Jeantine Lunshof is a philosopher and ethicist at the Harvard Wyss Institute for Biologically inspired Engineering, and Lecturer at Harvard Medical School, Department of Global Health and Social Medicine on behalf of the Harvard Center for Bioethics. She is Assistant Professor with the Department of Genetics, University Medical Center Groningen, at the University of Groningen, Netherlands.
At Harvard Medical School, Jeantine is a long-time ethics collaborator to the Church Lab, and to the Center for Excellence in Genomic Science: CGEO - Center for Genomically Engineered Organs. Since 2006, she has been an ethics consultant with the Personal Genome Project, for which she developed the innovative model of Open Consent.
The focus of her research is on the conceptual and normative questions arising at the earliest stages of discovery science in genomics, synthetic biology, and biological engineering where disruptive technological innovations call for epistemological and normative exploration. Current projects are on the neuroethics of bioengineered brain modeling research (cerebral organoids; funded by NIH), and on collaborative ethics approaches concerned with synthetic living models of human biology (funded by the Greenwall Foundation).
Jeantine conducts her philosophical and ethical work as a full-time ethicist on the workfloor of the lab. She developed the model of ‘Collaborative Ethics’ that she is advancing across the field of biologically inspired engineering at the Wyss Institute.
On behalf of the Division of Medical Sciences at Harvard Medical School she has been teaching the annual graduate course ‘Conduct of Science’ since 2013.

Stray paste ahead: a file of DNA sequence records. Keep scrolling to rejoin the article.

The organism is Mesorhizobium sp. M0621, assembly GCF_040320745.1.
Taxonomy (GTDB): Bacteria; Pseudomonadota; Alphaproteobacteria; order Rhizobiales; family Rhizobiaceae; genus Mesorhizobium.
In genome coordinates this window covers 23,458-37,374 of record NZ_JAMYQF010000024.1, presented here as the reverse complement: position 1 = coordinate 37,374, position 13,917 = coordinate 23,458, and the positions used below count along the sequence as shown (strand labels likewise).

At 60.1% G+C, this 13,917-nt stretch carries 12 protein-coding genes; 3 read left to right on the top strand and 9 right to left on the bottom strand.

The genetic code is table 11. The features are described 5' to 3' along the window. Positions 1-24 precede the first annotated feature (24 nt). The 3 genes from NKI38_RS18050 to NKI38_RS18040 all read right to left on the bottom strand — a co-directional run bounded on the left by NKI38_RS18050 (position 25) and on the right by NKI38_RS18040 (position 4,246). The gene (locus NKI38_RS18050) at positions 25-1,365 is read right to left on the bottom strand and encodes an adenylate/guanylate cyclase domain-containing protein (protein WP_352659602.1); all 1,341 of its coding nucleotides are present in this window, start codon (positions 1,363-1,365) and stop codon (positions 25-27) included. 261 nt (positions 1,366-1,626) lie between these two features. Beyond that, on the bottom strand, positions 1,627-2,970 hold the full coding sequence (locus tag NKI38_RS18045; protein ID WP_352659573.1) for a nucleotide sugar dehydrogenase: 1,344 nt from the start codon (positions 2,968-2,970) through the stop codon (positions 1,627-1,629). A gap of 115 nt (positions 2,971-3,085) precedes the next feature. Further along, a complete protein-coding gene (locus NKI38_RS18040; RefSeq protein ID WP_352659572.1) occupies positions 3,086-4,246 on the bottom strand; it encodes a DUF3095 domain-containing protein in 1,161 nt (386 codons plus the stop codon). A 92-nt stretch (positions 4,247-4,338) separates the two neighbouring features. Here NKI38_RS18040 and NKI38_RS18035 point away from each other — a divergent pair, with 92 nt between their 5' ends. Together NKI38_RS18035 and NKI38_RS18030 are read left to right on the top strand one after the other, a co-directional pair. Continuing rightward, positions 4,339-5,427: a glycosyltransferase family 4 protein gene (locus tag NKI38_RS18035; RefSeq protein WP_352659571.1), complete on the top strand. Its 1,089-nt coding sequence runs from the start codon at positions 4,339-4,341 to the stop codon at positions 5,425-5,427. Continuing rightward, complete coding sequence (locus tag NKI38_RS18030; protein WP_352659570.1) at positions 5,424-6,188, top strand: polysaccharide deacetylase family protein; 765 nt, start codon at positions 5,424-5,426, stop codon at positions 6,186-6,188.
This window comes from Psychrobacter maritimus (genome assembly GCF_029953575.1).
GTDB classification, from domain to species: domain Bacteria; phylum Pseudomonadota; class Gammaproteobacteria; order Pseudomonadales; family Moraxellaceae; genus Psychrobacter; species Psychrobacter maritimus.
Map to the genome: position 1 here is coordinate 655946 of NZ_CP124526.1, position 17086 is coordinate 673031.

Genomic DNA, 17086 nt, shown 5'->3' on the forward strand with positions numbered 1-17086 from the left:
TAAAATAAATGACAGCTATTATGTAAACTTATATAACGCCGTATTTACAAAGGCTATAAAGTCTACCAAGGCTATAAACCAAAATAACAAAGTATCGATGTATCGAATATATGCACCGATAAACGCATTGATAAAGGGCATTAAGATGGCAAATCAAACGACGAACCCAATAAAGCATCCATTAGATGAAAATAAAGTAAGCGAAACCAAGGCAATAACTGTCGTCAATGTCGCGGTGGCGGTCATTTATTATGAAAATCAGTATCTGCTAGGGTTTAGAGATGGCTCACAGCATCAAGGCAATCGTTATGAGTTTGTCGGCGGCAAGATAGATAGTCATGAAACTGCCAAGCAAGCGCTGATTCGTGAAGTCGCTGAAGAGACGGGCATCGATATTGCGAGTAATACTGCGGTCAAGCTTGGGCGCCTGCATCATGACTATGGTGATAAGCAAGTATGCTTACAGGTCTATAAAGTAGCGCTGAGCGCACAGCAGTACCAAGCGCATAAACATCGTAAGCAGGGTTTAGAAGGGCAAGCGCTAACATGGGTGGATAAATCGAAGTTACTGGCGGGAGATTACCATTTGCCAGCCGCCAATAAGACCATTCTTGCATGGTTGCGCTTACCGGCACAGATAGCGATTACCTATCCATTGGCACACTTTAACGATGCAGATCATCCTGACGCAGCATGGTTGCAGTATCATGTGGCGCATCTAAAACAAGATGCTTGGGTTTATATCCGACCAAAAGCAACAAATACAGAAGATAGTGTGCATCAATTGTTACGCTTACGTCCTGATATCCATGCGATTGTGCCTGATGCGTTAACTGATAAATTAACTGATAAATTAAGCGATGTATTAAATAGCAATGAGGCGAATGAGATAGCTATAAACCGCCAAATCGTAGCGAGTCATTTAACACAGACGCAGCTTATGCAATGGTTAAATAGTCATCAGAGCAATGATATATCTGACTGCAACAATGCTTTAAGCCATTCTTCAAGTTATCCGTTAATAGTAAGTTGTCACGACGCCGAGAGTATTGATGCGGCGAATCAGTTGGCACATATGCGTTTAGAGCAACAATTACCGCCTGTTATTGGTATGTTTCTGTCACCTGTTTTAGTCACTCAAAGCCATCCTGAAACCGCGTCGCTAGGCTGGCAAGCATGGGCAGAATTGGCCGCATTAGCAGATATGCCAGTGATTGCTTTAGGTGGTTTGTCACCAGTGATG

Jeantine is a mentor and supervisor to students from across Harvard Schools, and from universities abroad.
Jeantine obtained her Bachelor’s degree in Philosophy with a minor in Tibetan Language & Culture at Hamburg University (Germany) and graduated in Philosophy with a minor in Health Law at the University of Amsterdam (Netherlands). She obtained her PhD at VU University Amsterdam with a thesis concerning the impact of developments in genomic sciences on practical ethics and normative theory. Next to her doctoral studies, Jeantine trained as a nurse in a hospital-based nursing school and upon receiving her RN she worked for almost 10 years in the research clinic of the Netherlands Cancer Institute in Amsterdam.
She was awarded a Marie Curie International Outgoing Fellowship (2013-2015) for the study of conceptual and normative questions in systems biology: Systems | Networks | Norms
Genomic medicine, May 14, 2008
Nature reviews. Genetics, May 1, 2008
Pharmacogenomics, May 1, 2007
Pharmacogenomics, March 1, 2006
Nature reviews. Drug discovery, January 1, 2006
Trends in molecular medicine, October 12, 2005
The pharmacogenomics journal, January 1, 2005
Journal international de bioe´thique = International journal of bioethics, November 1, 1999